About Carnatic Geethams
Geethams are the simplest musical form in Carnatic music that introduce students to the synthesis of swara, rhythm and lyrics. This form was first introduced by PurandaraDasa, whose Geethams are popular till date.

How many Geethams are there in Carnatic music?
Broadly speaking, geethams are of two types: –

Samanya Geethams-

Samanya geethams are created using simple lyrical forms and melodies. They do not contain variations or sangathis, and are composed on common talas like Rupakam, Trishratriputa or Adi Tala. Also known as Sadharan geethams, these are generally composed as an adulation towards God, Acharyas or Musical veterans. An example of a Geetham is ŚrīGaṇanātha (Laṃbōdara) which is set in raga Malhari and the lyrics are in Sanksrit. Geethams do not contain any complex lyrical or raga combinations, the flow of music is also quite natural. This natural flow reflects the beauty of the Geetham. Every note of Dhatu has a syllable in the literature.

Lakshana Geethams-

Lakshana geethams are composed to depict the technicality and characteristics of the ragas they are set into. Unlike the Samanya geethams which are adulations towards God or Acharyas, Lakshana geethams are a depiction of the characteristics of the raga itself.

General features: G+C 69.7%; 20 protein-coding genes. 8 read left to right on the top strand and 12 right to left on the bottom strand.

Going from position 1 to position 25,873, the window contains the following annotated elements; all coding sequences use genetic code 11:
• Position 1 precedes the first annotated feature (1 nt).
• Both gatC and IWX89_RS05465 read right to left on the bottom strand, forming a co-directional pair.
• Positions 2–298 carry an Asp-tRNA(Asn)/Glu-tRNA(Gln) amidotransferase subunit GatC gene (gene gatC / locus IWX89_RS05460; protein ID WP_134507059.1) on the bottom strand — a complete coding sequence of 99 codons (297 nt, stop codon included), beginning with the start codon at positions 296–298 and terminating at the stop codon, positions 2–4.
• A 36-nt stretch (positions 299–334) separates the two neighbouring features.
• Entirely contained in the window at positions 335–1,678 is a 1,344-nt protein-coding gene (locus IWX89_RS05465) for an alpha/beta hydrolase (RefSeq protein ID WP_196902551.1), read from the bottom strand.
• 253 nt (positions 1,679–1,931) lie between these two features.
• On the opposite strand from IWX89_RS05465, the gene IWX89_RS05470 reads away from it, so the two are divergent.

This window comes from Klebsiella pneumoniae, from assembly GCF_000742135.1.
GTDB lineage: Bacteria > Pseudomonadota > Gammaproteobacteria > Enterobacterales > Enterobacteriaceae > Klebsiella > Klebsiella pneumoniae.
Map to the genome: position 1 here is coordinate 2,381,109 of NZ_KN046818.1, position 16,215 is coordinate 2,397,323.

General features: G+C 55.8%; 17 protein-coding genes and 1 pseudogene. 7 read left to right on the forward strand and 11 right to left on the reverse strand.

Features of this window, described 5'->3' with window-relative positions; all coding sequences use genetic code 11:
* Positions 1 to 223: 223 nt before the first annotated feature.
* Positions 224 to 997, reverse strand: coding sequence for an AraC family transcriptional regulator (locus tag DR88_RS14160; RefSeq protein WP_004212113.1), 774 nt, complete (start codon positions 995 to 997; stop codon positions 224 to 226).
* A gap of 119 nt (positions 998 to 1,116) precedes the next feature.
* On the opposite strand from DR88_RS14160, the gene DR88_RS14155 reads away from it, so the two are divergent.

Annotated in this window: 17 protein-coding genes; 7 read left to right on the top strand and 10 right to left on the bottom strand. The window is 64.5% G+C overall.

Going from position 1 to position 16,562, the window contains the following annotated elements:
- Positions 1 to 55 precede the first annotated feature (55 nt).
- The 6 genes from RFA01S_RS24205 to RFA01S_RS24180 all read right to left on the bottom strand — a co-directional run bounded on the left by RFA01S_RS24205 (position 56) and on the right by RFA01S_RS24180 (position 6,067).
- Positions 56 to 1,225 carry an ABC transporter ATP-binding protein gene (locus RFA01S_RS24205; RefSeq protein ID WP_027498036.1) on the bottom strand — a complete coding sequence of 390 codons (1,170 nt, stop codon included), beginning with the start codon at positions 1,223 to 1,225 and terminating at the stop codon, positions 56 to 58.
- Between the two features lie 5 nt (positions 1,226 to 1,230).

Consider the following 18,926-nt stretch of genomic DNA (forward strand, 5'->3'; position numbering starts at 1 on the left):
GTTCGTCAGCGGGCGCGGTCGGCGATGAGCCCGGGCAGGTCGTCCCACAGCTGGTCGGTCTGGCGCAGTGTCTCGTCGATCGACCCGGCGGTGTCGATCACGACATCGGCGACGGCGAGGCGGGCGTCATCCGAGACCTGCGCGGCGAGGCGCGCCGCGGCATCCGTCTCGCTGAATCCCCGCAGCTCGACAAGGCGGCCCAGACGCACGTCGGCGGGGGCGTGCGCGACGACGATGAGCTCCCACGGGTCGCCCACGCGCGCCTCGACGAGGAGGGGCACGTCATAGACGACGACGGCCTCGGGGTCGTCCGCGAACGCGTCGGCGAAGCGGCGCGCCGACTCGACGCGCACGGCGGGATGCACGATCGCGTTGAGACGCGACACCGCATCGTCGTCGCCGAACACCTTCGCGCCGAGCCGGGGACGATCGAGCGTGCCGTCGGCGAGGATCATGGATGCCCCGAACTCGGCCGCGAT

The tradition of imbibing any form of education from the teacher in ancient India was a Kanthasth tradition, that is, it was transferred orally from the Guru to the disciple and there was nomedium of printed texts or scriptures. The disciples were so sharp that they would immediately memorize this knowledge and preserve it for years, again offering it to the next generation orally. At that time, Lakshana geethams were very useful to help students remember the characteristics of the raga they were set into. Music was thus used as a form of imbibing and preserving knowledge. That’s why, the Lakshana geethams are a special class of Geethams in their own right.

Both types of Geethams generally don’t have well defined sections. However, a few have sections similar to Pallavi,Aanupallavi and Charanams. These are referred to as Khandika-s.

Apart from PurnadaraDasa, other composers have also experimented with this form. GurumoorthyShastriwas a prolific music composer of both the forms of Geethams – Samanya and Lakshana. Shyama Shastri has also composed a few simple Geethams; he would often recite these during his daily worship.

Geethams are very simple, but elegant compositions of Carnatic music. Hence, they are ideal for students to master concepts like tunefulness, fidelity to rhythm and breath control; which are key essentials for further development in Carnatic music.

Some well-known Geethams–

ŚrīGaṇanātha (Laṃbōdara) is a Sanskrit Geetham composed in Malhaari raga (Janya of 15th MelaMayamalavagowla) and set in the ChathushrutiJatiRupaka Tala.
Kamala Jaḍala is a Telegu Geethamcomposed in KalyaniRāga 65th MēḷakartaRāga and set in the TisraJatiTriputa Tala
Analekara is composed in ShuddhaSaveri Raga (Janya of 29th MelaSankarabharanam) and set in TisraJatiTriputa Tala.
VaraVīṇāMr̥dupāṇi is a Sanskrit Geetham composed in Mohanam Raga (Janya of 28th MelaHarikambhoji) and set in Rupaka Tala.